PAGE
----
The module will be interactive, you will undertake experiments and analyse results.

In this module, the aim is to provide students with:

  • an understanding of behaviour in an economic context
  • an understanding of behavioural methods
  • knowledge of theoretical models of behavioural economics
  • knowledge of applicable behavioural tools
  • the ability to interpret results
  • knowledge of how to design an experiment and collect data
 
Branding and Marketing Communications

Lecture topics to include:

  • What is a brand
  • The marketing communications industry
  • Develop adverts and campaigns
  • The media
  • Ethics and the regulation of marketing communications
  • Measuring and managing brands
  • Cognitive theories of marketing communications
  • Consumer behaviour and marketing communications
  • Practitioner theories of marketing communications
  • Social theory of advertising

On completion of this module students will be able to:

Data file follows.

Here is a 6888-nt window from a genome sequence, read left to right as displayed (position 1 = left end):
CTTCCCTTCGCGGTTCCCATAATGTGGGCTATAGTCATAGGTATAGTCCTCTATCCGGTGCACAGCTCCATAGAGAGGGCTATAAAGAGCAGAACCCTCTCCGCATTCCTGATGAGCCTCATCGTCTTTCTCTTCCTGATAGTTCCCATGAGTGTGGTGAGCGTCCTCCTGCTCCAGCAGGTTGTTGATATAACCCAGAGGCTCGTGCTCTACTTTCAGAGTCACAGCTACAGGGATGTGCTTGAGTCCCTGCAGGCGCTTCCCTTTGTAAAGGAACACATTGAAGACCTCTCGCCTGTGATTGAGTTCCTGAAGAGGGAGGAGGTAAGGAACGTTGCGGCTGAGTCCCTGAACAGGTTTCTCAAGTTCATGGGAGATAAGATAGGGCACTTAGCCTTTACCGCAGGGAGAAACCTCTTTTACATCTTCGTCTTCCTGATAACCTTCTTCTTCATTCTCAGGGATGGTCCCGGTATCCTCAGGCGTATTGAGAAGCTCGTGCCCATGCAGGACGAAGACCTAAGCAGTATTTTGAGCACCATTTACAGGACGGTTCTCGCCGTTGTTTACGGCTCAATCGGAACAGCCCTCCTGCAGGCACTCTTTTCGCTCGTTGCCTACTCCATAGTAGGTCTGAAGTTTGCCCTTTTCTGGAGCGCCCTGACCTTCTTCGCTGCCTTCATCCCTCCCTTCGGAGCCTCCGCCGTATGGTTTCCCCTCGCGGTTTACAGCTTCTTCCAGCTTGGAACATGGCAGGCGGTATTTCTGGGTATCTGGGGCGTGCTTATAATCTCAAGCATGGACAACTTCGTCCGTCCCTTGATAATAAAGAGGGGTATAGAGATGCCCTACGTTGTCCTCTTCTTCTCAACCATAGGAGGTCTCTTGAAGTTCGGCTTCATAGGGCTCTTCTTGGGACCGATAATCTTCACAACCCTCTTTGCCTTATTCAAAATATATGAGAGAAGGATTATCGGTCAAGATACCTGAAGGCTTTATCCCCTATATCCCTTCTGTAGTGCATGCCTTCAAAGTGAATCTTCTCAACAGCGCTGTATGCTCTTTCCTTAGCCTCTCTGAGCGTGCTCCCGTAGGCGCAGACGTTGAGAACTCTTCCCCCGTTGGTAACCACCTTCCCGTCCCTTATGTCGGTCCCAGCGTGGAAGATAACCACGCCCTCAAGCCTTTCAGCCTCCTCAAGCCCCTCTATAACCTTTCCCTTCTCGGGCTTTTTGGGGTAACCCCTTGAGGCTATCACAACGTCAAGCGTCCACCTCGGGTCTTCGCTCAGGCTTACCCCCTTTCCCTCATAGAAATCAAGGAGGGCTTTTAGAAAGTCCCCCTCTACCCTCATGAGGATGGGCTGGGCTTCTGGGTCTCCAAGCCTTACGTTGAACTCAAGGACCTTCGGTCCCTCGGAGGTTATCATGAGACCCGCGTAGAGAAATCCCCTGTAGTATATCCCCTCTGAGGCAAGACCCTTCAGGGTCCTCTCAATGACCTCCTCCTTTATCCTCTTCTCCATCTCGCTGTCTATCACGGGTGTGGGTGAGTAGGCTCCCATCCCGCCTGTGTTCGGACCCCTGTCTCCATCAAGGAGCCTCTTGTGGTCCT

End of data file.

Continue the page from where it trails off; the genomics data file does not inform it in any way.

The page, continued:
• distinguish between branding and other forms of marketing practice
  • describe the nature and scope of marketing communications practice and the marketing communications industry
  • evaluate theoretical models of branding and marketing communications
  • identify ethical, social and political issues in branding marketing communications practice
 
Corporate Governance

The module covers the following:

  • Perspectives on corporate governance
  • Instruments of governance; active shareholders, board of directors, organisational and financial structure, executive remuneration
  • The market for corporate control
  • Government and governance
  • Comparison of national approaches to governance

The module aims to:

  • develop an awareness and understanding of the main themes, perspectives and issues in the area of corporate governance
  • examine strengths and weaknesses of alternative processes and mechanisms in contributing to robust governance regimes
 
Corporate Strategy

The module covers:

  • strategic analysis
  • industry analysis
  • positioning
  • creating and sustaining competitive advantage
  • diversification
  • strategic decision making